On April 20, an explosion on Deepwater Horizon, a British Petroleum (BP)-operated oil rig in the Gulf of Mexico, led to the most publicized oil spill in decades. Another blowout in the same waters 31 years ago, farther south on the Mexican side of the Gulf, turned into the largest peacetime oil spill ever.
The platform where that accident happened, called Ixtoc 1, was operated by Pemex, the state-owned Mexican oil company. The two accidents and the spills they caused have a number of similar features, although marine oil spills in general have profoundly changed in character in the three decades between the two events.
Oil tankers used to be responsible for the bulk of oil that was spilled. Tank-washing gave rise to a huge number of small spills and tanker accidents such as those involving the Torrey Canyon, Exxon Valdez, Metula, and St. Peter resulted in huge, concentrated spills. Blowouts were not infrequent, but most occurred on land or in shallow water, and most could be stopped relatively easily.
The ban on tank-washing, technical features such as double hulls and sectioning of tanks, introduction of one-way sea lanes and, most important, the use of Global Positioning Systems, have greatly reduced the amount of oil entering the sea from tankers.
Meanwhile, the technology used at drilling and production platforms has developed tremendously, but the challenges regarding depth, weather and sediment structure have grown even more, as easy-to-exploit oil fields have been exhausted. Blowouts have become the most troublesome type of oil spills, and in deep water they tend to continue for a considerable time because of the difficulties faced in containing them.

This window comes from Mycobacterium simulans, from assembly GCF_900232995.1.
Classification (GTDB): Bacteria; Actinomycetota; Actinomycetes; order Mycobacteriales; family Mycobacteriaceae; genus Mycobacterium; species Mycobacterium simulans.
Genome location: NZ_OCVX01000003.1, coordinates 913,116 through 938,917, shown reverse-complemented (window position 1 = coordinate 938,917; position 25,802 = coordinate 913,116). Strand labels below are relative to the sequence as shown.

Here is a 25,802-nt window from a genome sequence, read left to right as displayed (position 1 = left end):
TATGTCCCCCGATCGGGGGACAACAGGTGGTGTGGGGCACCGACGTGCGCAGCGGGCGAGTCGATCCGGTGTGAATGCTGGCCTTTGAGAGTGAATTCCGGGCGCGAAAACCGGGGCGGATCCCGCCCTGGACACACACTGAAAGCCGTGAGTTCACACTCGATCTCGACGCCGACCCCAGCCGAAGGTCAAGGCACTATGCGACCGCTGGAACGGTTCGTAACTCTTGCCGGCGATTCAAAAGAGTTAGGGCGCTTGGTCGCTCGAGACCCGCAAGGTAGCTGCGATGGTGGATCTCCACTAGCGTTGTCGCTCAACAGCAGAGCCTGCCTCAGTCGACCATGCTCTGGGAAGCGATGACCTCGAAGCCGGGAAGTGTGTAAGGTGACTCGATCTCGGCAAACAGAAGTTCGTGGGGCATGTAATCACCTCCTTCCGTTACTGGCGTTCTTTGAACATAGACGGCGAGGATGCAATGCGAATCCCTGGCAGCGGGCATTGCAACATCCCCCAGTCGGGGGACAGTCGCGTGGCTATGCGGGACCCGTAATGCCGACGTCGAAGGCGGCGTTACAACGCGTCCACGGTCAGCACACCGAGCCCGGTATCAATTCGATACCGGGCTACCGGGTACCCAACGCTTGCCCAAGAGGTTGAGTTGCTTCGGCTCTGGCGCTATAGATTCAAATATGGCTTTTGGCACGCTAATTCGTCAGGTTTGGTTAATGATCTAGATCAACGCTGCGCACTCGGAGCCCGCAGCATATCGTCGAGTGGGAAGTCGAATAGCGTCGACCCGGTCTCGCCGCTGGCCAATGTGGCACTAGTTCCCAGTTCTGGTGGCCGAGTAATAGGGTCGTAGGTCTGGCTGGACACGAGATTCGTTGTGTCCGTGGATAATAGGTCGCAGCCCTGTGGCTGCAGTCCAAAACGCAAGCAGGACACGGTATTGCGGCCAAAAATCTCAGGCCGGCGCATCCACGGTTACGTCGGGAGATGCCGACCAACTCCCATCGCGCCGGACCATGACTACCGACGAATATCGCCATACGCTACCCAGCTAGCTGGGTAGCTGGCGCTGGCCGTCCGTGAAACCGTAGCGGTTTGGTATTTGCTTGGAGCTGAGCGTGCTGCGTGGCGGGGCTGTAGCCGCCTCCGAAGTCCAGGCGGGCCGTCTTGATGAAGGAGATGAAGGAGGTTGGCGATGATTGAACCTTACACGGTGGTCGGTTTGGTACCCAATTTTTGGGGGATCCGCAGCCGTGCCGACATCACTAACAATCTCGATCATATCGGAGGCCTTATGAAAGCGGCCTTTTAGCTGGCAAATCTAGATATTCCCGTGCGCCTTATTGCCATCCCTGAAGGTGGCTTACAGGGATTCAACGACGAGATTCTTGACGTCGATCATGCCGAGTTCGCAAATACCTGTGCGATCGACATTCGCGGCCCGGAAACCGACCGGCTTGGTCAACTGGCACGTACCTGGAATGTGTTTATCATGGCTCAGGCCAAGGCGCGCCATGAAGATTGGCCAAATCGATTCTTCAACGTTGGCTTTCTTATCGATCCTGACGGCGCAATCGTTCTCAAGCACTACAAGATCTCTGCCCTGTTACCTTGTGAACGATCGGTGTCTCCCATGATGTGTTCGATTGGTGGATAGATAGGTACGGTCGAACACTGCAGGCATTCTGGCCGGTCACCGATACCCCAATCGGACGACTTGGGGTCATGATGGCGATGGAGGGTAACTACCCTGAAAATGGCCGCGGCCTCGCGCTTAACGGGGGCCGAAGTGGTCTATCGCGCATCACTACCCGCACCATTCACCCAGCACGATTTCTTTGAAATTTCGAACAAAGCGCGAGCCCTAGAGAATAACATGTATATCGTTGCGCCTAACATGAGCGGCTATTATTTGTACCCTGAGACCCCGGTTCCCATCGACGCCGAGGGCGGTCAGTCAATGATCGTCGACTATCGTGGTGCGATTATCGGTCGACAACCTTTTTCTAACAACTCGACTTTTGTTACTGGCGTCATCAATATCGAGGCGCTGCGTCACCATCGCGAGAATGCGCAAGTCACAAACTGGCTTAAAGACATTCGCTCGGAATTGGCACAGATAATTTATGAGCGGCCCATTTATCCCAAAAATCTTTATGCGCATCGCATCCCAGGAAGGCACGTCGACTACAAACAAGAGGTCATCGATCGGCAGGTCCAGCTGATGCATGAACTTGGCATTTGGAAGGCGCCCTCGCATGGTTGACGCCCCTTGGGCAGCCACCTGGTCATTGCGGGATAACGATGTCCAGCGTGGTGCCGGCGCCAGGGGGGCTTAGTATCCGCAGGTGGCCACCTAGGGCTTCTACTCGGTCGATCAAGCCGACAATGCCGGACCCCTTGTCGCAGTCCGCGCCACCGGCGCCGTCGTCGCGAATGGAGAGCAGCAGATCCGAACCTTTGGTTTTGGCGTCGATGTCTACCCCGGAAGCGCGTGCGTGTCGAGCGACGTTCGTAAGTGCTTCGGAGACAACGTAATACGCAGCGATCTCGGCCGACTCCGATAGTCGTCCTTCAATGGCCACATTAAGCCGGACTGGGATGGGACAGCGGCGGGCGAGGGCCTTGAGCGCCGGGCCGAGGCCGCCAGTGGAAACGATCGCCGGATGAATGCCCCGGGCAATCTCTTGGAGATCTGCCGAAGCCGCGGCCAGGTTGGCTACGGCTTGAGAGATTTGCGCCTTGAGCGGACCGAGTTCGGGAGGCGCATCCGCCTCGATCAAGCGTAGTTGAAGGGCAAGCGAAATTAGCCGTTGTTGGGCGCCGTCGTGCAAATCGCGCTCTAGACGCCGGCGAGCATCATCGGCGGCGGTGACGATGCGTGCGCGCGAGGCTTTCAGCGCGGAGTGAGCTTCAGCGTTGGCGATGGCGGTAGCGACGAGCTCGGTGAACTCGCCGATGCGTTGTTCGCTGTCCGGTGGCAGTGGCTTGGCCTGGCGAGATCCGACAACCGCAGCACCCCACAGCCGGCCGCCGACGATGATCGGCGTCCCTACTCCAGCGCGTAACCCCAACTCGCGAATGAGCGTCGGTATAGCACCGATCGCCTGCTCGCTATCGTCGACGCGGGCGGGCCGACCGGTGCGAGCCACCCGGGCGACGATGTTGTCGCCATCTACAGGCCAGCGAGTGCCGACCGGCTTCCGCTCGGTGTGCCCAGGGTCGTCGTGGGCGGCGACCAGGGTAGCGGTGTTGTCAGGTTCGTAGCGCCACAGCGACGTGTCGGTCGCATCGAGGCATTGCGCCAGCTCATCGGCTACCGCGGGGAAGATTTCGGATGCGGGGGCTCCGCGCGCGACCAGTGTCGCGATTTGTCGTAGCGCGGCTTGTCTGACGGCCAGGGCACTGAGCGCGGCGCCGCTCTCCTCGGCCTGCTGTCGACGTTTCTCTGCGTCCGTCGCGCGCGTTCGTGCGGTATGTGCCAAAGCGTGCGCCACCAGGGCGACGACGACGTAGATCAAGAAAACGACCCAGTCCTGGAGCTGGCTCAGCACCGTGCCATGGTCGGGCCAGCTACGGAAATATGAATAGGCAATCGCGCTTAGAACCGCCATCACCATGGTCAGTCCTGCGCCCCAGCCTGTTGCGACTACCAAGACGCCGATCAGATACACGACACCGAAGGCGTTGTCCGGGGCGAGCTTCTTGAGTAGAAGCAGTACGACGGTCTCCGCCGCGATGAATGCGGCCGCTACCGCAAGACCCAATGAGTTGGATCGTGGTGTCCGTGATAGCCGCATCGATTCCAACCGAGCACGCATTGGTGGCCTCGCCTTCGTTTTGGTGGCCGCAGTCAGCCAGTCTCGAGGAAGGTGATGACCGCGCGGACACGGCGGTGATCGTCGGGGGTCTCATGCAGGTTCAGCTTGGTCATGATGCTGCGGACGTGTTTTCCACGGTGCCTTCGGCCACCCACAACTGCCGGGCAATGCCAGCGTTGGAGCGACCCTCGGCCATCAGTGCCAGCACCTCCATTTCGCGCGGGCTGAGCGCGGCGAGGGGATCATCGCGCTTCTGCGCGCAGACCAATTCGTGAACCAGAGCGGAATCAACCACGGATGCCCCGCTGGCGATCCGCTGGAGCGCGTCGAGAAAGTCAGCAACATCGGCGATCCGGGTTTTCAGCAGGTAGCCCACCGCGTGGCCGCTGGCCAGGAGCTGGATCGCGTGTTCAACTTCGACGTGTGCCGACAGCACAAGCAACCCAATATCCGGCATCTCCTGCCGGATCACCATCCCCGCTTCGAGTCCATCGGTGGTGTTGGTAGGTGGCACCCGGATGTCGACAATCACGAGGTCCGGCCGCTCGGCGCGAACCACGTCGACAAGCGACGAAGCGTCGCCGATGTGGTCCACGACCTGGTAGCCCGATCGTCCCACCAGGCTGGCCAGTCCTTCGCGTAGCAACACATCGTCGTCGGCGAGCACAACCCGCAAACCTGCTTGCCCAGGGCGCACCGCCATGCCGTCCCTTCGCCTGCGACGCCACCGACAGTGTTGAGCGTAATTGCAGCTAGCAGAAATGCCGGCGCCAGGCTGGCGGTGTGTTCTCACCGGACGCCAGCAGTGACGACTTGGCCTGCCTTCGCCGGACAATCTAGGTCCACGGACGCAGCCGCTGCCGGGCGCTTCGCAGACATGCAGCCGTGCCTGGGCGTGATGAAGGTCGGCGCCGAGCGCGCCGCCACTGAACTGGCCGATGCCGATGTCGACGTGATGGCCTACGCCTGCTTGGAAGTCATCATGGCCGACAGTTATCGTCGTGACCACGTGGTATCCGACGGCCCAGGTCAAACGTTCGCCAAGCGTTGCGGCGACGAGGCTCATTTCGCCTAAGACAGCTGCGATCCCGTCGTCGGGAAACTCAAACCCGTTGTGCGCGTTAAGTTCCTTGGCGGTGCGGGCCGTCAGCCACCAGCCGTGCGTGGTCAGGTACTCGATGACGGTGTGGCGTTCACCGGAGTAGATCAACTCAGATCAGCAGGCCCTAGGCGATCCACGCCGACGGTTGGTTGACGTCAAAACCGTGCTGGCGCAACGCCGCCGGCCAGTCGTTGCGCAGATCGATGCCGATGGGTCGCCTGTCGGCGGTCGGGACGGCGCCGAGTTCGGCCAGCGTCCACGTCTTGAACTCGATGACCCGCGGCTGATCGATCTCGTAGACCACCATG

After the explosions at Deepwater Horizon and Ixtoc, oil and gas under high pressure entered the water at the seabed. This resulted in a three-phase emulsion of oil, gas and water that also contained sand and dirt particles.
The properties of this oil emulsion differ from normal crude oil. Some part of it will float on the surface, but parts may also form plumes at different depths in the water mass. Standard aerial or satellite imaging techniques to measure the quantity of oil spilled do not work well.
In the Ixtoc case, using such methods, Pemex (wanting to keep the loss figure low) estimated the spill to amount to a little under a 454,000 tonnes. A UN expert group that I led put the figure significantly higher. Similarly, whereas BP has been using a release figure of 725 tonnes per day From Deepwater Horizon, estimates by independent experts are many times higher.
Pemex tried to put a device called a “sombrero” over the Ixtoc leak to collect the oil at the ocean floor, but the plan failed because the structure could not be kept in place. Formation of methane hydrate was noted, but was not decisive. In the case of Deepwater Horizon, a huge dome could be put in place, despite the greater depth, thanks to deployment of modern unmanned underwater vehicles, robots and positioning tools, but the formation of methane hydrates clogged the device and rendered it useless.
In both cases, efforts were made to burn off the oil from the ocean’s surface. But, as the 1967 Torrey Canyon experience showed — the stranded tanker was bombed with napalm — oil on water doesn’t burn well and the emulsified oil called “chocolate mousse” hardly burned at all.